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U.K. Chancellor Kwasi Kwarteng has junked his plan to cut taxes for high earners after a backlash from financial markets and Conservative Party colleagues that plunged his country into economic crisis.
“We get it, and we have listened,” Kwarteng said as he announced the dramatic U-turn on Twitter on Monday.
A cut in the top rate of tax from 45p to 40p in the pound was the major surprise in his and Prime Minister Liz Truss’ mini-budget announcement last month, which went dramatically awry.
The boon for people earning over £150,000 a year had been widely criticized as unfair and tone-deaf at a time of rising living costs.
The measure became “a distraction from our overriding mission to tackle the challenges facing our country,” Kwarteng admitted in his statement Monday morning.
Kwarteng told BBC Breakfast the 45p measure was “drowning out a strong package” which also included support for energy bills and a host of other tax cuts.
Asked if he had considered resigning, he said: “Not at all.”
The scale of opposition from Kwarteng’s Conservative colleagues had threatened his ability to deliver the policy at all as the pound tanked and government borrowing costs soared, forcing the Bank of England to intervene to prevent U.K. pension funds collapsing. A rebellion was brewing among Tory MPs, with even senior figures such as ex-Cabinet minister Michael Gove denouncing the move.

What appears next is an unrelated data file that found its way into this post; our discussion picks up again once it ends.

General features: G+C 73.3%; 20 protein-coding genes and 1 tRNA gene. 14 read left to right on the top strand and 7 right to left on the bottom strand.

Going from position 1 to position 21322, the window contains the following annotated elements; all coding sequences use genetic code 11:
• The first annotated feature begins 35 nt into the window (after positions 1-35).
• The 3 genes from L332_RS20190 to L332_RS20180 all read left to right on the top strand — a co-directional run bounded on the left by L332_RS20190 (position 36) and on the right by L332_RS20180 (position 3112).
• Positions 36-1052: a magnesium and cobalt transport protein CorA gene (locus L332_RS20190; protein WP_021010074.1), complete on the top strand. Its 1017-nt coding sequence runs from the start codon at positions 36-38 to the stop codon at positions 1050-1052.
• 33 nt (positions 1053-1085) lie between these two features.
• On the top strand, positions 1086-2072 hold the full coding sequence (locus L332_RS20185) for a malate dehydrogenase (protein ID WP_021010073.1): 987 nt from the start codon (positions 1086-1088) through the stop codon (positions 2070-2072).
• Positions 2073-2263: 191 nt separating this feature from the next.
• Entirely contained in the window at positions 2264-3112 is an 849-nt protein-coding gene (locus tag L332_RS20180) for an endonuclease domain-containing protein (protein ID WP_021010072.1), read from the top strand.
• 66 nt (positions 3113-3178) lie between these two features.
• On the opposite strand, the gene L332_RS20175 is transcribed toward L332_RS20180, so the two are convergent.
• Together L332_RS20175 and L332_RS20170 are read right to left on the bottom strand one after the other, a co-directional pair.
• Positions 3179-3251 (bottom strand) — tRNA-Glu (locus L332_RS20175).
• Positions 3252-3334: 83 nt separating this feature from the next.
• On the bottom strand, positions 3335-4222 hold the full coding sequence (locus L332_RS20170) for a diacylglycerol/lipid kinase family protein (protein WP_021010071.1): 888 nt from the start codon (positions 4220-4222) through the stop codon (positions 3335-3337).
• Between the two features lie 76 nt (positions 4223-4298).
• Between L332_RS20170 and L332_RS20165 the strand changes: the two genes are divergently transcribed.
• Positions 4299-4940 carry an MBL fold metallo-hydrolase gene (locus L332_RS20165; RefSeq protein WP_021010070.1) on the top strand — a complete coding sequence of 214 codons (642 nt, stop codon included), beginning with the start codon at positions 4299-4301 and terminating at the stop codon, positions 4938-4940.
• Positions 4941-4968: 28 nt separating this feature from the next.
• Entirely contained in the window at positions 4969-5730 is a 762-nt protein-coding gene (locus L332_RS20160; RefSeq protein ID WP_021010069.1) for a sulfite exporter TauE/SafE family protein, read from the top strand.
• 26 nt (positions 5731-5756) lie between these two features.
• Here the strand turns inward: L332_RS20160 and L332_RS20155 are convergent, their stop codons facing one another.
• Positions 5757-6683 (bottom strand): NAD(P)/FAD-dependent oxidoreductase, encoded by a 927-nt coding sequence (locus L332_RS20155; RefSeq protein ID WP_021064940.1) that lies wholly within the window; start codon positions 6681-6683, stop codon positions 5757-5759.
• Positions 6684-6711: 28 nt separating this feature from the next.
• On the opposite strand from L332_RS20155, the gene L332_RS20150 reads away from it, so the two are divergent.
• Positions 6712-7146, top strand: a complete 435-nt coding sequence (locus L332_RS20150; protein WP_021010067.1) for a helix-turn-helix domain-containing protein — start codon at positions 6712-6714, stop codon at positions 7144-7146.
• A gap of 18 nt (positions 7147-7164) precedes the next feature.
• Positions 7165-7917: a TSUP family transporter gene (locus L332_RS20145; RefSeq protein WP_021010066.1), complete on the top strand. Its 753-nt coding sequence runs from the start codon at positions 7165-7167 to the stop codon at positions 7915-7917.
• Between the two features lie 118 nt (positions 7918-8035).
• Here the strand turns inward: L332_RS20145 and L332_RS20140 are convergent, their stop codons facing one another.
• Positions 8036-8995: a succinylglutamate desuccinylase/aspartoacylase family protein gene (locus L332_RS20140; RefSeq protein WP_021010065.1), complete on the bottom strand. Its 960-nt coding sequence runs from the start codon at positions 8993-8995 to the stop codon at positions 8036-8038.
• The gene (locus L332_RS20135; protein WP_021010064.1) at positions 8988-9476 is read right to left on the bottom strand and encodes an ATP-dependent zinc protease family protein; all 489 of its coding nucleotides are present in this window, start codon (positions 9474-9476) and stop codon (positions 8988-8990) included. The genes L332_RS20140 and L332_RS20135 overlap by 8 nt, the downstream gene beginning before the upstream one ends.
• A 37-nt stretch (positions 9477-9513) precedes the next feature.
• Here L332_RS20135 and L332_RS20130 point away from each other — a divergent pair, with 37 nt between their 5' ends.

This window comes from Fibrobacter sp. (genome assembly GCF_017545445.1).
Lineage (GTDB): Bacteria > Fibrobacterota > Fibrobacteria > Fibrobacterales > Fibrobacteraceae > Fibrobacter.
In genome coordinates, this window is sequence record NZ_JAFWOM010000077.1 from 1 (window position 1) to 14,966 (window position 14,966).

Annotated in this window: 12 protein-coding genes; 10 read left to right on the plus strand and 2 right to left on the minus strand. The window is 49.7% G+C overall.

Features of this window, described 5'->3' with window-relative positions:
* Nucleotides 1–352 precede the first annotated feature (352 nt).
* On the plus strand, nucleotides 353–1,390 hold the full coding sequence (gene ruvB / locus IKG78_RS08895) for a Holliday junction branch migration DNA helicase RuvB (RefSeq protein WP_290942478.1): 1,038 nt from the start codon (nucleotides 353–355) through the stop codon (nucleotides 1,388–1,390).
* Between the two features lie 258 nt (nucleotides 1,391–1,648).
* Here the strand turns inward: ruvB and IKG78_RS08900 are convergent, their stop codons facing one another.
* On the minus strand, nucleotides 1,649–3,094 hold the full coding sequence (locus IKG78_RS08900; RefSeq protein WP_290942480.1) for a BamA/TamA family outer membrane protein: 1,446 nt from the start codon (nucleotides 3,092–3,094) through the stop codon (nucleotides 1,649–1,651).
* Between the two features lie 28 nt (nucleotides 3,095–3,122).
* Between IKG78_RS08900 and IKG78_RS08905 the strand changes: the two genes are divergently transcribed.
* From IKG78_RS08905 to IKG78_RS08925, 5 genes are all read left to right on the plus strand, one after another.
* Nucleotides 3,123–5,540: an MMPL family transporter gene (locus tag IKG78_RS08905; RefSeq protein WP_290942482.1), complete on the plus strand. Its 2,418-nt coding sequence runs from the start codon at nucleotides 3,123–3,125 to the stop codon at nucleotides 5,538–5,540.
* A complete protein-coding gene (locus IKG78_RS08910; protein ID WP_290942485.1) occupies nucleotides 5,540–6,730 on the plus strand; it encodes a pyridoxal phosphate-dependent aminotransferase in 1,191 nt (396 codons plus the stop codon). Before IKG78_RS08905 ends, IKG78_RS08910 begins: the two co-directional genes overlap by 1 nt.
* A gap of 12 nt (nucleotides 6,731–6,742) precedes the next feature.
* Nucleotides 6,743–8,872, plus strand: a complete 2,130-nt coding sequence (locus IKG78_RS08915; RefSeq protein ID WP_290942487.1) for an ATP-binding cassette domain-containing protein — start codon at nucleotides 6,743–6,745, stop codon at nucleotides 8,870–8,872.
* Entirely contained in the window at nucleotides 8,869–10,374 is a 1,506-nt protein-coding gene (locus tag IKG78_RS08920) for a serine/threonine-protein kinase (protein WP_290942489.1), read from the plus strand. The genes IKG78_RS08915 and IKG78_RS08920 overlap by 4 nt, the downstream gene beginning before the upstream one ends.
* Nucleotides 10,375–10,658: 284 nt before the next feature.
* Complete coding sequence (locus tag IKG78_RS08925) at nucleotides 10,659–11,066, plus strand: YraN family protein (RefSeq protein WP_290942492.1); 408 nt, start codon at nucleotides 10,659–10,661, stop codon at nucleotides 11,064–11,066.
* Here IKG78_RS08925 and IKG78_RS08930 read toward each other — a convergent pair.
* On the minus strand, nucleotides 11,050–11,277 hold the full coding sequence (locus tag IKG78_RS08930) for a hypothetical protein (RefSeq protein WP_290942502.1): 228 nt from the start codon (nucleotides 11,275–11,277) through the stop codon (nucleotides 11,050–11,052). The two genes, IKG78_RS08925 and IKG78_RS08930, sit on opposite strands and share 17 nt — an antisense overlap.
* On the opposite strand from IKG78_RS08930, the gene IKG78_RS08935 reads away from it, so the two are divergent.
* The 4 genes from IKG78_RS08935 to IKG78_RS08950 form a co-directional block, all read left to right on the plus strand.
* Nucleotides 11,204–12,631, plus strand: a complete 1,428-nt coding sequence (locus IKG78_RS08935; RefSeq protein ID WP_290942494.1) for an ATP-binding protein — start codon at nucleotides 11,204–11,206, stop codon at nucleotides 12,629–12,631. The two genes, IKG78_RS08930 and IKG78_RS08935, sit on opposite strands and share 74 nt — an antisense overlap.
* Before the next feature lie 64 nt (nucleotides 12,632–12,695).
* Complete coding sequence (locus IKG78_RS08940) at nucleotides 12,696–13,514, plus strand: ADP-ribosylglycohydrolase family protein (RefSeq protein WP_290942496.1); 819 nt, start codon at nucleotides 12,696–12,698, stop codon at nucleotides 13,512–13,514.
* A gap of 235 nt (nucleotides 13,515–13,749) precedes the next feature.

By Sunday night more than a dozen Tory rebels had gone public with their concerns, casting doubt on whether the government could pass the tax cut into law.
Writing for the Times, former Transport Secretary Grant Shapps called it a “politically tin-eared cut, not even a huge revenue raiser and hardly a priority on the prime ministerial to-do list” which has “managed to alienate almost everyone.”
Truss herself had stuck by the plans in a Sunday morning interview with the BBC, while party chiefs made a point of talking tough throughout the day. Conservative chairman Jake Berry suggested the mini-budget would be treated as a confidence vote in Parliament, meaning MPs who did not back it could lose the whip and so potentially their jobs at the next election.
This prompted defiance in some quarters, with backbench MP Maria Caulfield tweeting that if they “don’t want this working class MP, fair enough.”
Hasty crisis talks ensued with angry rebels, and the volte face was agreed so late on Sunday evening that many MPs only learned of it by reading press reports Monday morning — in many cases after having spent the previous week trying to defend the policy to others.
The move comes on the second day of the Conservative conference in Birmingham, traditionally a time for the party to come together in a show of unity. Kwarteng is set to address party activists Monday afternoon, and Truss will give her keynote speech Wednesday.
The pound jumped on news of the U-turn, rising by more than a cent against the dollar to $1.1263, before falling back. Traders began to downrate the chances of reaching interest rates of 6 percent next year.
However, it is not clear yet whether Kwarteng’s retreat will salvage his own career, or the credibility of his boss, Truss, who is facing disastrous poll ratings after being prime minister for just a month.
One Conservative minister highlighted the danger for Truss ahead of her climbdown, saying that to backtrack could make her “look weak — in office, but not in power.”
Labour’s shadow chancellor, Rachel Reeves, claimed the Conservatives had already “destroyed” their economic credibility, and warned the change in tack “comes too late for the families who will pay higher mortgages and higher prices for years to come.”